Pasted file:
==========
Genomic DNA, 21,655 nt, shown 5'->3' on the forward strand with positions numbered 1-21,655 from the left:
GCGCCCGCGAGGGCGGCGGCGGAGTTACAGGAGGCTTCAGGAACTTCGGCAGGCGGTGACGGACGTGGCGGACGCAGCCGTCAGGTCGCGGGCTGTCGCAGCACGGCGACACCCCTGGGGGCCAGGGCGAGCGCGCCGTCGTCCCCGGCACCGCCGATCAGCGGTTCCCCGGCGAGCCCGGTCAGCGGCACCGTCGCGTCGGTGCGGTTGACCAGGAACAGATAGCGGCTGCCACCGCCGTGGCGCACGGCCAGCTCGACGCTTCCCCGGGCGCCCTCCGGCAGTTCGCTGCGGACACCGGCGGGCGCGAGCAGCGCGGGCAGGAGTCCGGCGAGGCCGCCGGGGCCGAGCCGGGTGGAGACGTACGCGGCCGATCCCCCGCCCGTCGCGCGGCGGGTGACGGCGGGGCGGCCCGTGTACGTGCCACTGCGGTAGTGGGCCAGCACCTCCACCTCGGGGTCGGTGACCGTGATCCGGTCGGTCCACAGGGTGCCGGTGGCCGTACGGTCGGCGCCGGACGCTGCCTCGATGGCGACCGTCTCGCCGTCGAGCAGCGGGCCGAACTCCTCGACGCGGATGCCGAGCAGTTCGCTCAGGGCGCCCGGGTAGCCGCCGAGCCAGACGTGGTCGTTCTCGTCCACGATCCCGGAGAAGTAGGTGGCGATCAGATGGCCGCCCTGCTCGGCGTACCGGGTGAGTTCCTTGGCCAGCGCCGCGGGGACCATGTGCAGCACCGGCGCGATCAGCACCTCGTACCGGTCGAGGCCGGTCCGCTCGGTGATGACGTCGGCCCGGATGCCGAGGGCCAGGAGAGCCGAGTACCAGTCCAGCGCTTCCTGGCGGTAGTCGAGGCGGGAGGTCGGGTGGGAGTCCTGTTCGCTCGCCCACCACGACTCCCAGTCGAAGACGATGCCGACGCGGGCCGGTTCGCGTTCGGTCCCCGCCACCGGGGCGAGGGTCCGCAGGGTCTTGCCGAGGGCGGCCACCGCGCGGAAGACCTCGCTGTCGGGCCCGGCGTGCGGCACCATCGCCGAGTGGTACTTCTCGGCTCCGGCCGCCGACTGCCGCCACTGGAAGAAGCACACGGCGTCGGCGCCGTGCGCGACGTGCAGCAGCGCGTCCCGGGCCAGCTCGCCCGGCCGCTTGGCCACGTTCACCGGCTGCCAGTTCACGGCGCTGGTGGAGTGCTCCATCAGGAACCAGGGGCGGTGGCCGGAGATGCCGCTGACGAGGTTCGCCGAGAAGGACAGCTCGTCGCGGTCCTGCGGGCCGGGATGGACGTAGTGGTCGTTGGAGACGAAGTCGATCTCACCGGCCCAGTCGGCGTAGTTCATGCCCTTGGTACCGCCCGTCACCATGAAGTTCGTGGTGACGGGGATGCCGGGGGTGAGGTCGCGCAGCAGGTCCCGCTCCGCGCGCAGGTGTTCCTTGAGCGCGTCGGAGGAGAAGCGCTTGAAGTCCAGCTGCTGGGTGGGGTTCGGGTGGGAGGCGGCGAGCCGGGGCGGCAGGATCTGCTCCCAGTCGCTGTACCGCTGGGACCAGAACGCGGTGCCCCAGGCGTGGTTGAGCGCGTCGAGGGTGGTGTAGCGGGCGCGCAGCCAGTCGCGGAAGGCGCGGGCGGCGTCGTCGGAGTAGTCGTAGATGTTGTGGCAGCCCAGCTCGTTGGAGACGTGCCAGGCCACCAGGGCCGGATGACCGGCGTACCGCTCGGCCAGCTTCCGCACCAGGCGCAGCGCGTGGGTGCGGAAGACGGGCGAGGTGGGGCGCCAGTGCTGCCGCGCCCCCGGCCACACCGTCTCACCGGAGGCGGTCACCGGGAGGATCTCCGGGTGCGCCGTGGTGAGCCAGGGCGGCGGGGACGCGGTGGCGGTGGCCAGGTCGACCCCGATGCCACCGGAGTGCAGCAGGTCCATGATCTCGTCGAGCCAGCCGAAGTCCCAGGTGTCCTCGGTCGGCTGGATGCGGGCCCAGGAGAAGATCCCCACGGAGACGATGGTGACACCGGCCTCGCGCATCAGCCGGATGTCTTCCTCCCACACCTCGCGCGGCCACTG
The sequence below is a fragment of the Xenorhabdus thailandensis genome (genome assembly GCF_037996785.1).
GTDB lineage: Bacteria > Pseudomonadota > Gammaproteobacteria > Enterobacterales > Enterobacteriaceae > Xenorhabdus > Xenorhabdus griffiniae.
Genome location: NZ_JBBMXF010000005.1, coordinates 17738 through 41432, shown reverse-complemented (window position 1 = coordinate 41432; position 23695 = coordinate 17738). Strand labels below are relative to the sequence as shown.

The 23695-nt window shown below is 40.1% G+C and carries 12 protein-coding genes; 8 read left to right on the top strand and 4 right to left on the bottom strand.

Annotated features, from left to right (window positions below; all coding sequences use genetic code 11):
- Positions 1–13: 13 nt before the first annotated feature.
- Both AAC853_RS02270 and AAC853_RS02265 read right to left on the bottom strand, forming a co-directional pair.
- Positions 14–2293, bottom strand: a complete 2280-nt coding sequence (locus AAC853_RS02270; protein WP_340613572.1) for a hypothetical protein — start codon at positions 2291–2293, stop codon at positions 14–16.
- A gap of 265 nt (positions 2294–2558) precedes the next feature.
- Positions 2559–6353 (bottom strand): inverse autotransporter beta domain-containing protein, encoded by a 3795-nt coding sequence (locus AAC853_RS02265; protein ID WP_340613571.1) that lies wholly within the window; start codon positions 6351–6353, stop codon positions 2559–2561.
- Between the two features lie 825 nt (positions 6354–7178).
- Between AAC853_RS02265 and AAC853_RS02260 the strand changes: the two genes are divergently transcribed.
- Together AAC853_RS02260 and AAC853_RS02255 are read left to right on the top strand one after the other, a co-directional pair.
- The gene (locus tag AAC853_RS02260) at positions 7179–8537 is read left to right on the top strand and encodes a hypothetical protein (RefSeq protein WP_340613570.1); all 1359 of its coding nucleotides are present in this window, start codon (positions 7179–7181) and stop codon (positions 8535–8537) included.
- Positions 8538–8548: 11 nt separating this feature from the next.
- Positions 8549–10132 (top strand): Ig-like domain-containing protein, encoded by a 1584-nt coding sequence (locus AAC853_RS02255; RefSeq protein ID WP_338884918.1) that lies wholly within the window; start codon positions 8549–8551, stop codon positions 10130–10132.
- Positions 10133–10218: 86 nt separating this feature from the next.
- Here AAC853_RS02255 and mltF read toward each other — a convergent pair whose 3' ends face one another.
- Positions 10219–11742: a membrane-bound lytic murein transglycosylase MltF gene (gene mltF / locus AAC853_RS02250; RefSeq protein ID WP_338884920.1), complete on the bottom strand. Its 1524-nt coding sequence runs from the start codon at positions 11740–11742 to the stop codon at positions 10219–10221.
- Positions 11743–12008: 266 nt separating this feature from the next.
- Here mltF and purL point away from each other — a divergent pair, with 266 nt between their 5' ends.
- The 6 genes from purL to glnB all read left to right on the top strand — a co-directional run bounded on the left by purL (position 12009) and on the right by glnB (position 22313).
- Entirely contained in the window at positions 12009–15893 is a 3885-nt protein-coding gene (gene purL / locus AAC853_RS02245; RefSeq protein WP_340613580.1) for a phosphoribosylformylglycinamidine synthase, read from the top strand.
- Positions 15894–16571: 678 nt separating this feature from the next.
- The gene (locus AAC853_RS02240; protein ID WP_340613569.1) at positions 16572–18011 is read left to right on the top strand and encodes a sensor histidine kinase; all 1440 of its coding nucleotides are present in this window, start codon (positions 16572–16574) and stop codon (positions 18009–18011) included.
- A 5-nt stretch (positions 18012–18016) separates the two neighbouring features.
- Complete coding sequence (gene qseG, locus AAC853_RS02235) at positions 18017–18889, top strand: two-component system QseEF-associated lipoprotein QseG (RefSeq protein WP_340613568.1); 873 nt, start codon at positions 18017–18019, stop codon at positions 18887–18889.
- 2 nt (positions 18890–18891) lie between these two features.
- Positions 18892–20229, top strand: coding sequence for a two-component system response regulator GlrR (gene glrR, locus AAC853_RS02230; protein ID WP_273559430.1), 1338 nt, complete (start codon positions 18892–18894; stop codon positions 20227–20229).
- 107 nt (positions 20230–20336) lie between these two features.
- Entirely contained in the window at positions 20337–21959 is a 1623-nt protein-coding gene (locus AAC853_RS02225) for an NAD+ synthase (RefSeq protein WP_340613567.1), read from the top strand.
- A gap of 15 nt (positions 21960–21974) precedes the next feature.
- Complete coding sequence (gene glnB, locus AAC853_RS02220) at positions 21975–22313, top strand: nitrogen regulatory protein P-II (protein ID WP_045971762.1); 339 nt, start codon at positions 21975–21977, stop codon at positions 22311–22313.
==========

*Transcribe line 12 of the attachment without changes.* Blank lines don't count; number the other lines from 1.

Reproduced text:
- Positions 2559–6353 (bottom strand): inverse autotransporter beta domain-containing protein, encoded by a 3795-nt coding sequence (locus AAC853_RS02265; protein ID WP_340613571.1) that lies wholly within the window; start codon positions 6351–6353, stop codon positions 2559–2561.